There has been concern about a high rate of placebo response and a substantial failure rate in recent clinical trials in major depressive disorder (MDD). This report explores differences in efficacy data from placebo-controlled MDD trials submitted in support of new drug applications (NDAs) over a 25-year period.
We compiled efficacy data from 81 randomized, double-blind clinical trials, with 21,611 evaluable patients, that were submitted to the US Food and Drug Administration as part of NDAs for an antidepressant claim between 1983 and 2008. Trial data were limited to completed, randomized, multicenter, double-blind, placebo-controlled clinical trials in adult patients diagnosed with MDD according to DSM-III or DSM-IV criteria. The database was further limited to patients who were involved in clinical trials for drugs widely viewed as effective antidepressants and for doses of these drugs also viewed as effective doses. Trials were rated as successful if they showed statistical superiority vs placebo for the investigational drug on change in Hamilton Depression Rating Scale (HDRS) score (last-observation-carried-forward data). (Trials with multiple investigational drug groups were successful if there was superiority in at least 1 drug group after adjustment for multiplicity.) In particular, we explored differences in effect size and success rate of these trials, based on when the studies were conducted, geographic location of the study sites (US vs non-US), trial duration, dosing regimen, study size, and baseline disease characteristics.
Eighty-one percent of MDD patients were enrolled in US sites. Although the observed placebo and drug responses at non-US sites tended to be larger than at US sites, the treatment effect (drug-placebo difference) was similar (mean change from baseline of about -2.5 units in HDRS total score) in US and non-US trials. In both US and non-US trials, the placebo response showed a modest increase over the observation period (1983-2008). Treatment effect clearly diminished over this same period, at a similar rate for both US and non-US trials despite a marked increase in the sample size of the trials. Our analysis showed that 53% of all MDD trials in the last 25 years were successful. US trials had a higher success rate than non-US trials (58% vs 33%). Before 1995, the overall success rate was 55%, compared to 50% for trials in 1995 or later, and, in general, 6-week trials had a higher success rate than 8-week trials (55% vs 42%). It should be noted that the earlier trials were mostly 6 weeks, and the 6-week trials had higher mean baseline HDRS scores than the 8-week trials. Study size did not seem to influence trial success rates. Mean baseline HDRS total scores declined over the 25-year observation period for patients in both US and non-US trials, as did treatment effect in these trials, again, regardless of region. Fixed-dose trials had a numerically slightly greater success rate than flexible-dose trials (57% vs 51%), although on average treatment effect was numerically larger in the flexible-dose trials than in fixed-dose trials (mean of -2.9 vs -2.0 on HDRS units).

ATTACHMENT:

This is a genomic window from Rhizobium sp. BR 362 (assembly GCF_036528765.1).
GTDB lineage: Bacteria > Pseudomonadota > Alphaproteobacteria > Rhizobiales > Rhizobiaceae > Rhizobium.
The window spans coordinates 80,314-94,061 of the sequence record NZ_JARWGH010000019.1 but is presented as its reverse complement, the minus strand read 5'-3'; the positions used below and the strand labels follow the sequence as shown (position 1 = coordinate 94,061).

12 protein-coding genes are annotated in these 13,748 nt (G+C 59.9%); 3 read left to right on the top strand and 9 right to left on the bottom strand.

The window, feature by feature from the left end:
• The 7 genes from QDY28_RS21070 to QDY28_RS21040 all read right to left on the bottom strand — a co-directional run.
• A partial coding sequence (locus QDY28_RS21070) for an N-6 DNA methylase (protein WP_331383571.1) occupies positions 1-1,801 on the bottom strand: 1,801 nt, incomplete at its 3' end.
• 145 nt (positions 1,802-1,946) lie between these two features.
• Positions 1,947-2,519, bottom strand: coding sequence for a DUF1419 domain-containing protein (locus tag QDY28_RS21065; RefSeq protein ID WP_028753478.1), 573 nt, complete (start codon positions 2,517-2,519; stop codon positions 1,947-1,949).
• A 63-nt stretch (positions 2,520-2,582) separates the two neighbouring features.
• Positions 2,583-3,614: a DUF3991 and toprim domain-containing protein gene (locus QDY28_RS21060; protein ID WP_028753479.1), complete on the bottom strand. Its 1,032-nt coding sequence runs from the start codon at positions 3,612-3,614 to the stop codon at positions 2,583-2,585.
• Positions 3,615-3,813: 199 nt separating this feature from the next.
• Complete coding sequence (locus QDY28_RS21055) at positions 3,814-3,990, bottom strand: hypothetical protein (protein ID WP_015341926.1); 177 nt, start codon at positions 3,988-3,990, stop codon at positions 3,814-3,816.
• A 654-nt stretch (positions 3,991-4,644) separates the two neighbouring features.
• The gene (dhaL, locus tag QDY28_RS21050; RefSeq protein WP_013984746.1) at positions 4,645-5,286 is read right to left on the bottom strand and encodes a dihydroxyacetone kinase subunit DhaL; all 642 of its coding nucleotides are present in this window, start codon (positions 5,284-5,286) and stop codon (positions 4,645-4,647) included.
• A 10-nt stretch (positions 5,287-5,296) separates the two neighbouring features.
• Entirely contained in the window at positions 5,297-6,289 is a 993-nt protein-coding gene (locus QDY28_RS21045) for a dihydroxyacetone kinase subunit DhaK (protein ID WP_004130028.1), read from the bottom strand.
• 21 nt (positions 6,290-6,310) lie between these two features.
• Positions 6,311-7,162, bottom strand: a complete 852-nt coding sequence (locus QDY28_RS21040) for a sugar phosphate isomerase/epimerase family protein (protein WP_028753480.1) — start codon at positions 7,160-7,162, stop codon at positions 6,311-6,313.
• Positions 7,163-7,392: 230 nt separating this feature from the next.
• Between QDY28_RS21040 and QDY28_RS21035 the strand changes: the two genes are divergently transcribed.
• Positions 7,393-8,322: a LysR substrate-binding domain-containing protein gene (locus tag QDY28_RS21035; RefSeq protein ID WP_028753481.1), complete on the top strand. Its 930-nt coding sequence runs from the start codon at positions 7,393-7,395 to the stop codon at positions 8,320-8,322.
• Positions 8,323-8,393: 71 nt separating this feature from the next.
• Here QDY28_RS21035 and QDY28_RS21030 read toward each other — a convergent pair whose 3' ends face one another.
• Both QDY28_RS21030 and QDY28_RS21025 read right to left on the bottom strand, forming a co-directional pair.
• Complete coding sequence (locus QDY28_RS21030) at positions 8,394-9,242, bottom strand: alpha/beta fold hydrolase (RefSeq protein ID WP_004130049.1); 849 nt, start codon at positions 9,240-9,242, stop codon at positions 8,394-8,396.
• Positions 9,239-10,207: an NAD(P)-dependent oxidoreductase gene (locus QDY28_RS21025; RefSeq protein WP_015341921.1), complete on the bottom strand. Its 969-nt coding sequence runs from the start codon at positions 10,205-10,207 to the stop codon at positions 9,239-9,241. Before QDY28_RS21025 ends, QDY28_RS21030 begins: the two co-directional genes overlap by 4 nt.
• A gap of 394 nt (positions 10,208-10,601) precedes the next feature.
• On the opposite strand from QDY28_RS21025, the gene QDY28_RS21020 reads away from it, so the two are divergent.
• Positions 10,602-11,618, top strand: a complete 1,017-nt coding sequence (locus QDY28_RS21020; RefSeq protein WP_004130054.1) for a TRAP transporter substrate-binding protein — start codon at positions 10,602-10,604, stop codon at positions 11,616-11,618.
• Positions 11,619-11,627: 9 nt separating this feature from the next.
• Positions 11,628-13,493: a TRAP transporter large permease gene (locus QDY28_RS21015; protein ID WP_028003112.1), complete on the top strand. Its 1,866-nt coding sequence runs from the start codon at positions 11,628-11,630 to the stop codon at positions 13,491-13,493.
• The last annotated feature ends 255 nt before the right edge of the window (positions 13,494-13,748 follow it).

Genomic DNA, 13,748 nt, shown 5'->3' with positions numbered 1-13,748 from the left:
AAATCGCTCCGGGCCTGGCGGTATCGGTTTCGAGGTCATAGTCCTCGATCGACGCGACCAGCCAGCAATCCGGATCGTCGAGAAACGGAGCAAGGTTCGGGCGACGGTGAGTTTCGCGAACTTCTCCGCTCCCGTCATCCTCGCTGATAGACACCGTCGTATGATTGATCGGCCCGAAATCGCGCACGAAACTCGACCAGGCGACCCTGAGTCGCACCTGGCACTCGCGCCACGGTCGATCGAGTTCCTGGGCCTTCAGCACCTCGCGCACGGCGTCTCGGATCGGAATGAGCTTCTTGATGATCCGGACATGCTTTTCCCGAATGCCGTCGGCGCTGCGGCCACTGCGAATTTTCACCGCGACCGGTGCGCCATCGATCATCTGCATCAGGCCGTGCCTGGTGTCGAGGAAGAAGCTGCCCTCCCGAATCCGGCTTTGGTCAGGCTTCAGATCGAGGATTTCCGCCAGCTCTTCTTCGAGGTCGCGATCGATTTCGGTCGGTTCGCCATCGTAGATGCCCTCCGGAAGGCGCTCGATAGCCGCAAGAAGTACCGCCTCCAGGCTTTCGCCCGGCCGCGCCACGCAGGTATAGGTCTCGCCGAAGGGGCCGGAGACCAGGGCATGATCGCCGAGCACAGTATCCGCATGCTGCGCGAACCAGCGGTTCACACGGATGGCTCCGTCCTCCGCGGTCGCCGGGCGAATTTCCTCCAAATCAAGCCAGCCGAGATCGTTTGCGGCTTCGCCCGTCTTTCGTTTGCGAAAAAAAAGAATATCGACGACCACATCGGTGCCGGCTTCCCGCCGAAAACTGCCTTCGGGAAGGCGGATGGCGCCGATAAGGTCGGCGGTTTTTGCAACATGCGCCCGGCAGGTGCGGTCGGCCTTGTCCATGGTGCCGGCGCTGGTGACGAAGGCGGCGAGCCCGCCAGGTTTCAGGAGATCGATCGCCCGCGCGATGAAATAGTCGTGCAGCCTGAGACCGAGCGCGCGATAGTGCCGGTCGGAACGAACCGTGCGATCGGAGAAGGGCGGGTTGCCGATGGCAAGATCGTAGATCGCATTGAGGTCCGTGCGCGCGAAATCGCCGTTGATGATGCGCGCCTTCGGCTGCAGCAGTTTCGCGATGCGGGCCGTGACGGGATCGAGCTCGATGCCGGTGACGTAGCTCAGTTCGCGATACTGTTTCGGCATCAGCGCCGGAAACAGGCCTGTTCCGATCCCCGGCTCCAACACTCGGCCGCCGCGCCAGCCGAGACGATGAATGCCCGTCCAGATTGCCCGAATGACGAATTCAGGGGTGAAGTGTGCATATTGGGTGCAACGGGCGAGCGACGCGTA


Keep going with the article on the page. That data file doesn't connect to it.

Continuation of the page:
Treatment effect has declined over time in MDD trials, and there has been a high failure rate for these trials during the entire period, but the reasons for these findings remain elusive. Baseline disease severity seems to be a more important factor in study outcome than study duration, dosing regimen, sample size, time when studies were conducted, and regions where data were generated. Close attention is needed to a variety of factors in the design and conduct of these studies, including patient population, diagnostic considerations, patient assessment, and clinical practice differences. These considerations become increasingly important as globalization of clinical trials continues to increase.